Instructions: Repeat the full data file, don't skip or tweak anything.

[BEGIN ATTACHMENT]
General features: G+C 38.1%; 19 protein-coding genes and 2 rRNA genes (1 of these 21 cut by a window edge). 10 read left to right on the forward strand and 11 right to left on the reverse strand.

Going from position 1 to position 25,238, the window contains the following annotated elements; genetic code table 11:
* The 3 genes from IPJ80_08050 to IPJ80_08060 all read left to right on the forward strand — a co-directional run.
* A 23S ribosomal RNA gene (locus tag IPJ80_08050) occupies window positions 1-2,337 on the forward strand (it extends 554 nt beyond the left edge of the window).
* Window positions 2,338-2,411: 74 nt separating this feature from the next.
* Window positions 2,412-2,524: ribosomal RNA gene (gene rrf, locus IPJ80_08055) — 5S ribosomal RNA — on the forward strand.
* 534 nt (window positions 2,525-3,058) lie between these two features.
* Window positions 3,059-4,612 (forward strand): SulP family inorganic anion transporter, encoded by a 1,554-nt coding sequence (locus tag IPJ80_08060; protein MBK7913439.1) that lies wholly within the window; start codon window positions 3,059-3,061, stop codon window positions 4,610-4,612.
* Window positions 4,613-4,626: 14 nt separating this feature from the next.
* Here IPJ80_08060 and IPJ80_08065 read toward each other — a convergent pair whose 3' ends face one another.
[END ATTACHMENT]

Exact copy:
General features: G+C 38.1%; 19 protein-coding genes and 2 rRNA genes (1 of these 21 cut by a window edge). 10 read left to right on the forward strand and 11 right to left on the reverse strand.

Going from position 1 to position 25,238, the window contains the following annotated elements; genetic code table 11:
* The 3 genes from IPJ80_08050 to IPJ80_08060 all read left to right on the forward strand — a co-directional run.
* A 23S ribosomal RNA gene (locus tag IPJ80_08050) occupies window positions 1-2,337 on the forward strand (it extends 554 nt beyond the left edge of the window).
* Window positions 2,338-2,411: 74 nt separating this feature from the next.
* Window positions 2,412-2,524: ribosomal RNA gene (gene rrf, locus IPJ80_08055) — 5S ribosomal RNA — on the forward strand.
* 534 nt (window positions 2,525-3,058) lie between these two features.
* Window positions 3,059-4,612 (forward strand): SulP family inorganic anion transporter, encoded by a 1,554-nt coding sequence (locus tag IPJ80_08060; protein MBK7913439.1) that lies wholly within the window; start codon window positions 3,059-3,061, stop codon window positions 4,610-4,612.
* Window positions 4,613-4,626: 14 nt separating this feature from the next.
* Here IPJ80_08060 and IPJ80_08065 read toward each other — a convergent pair whose 3' ends face one another.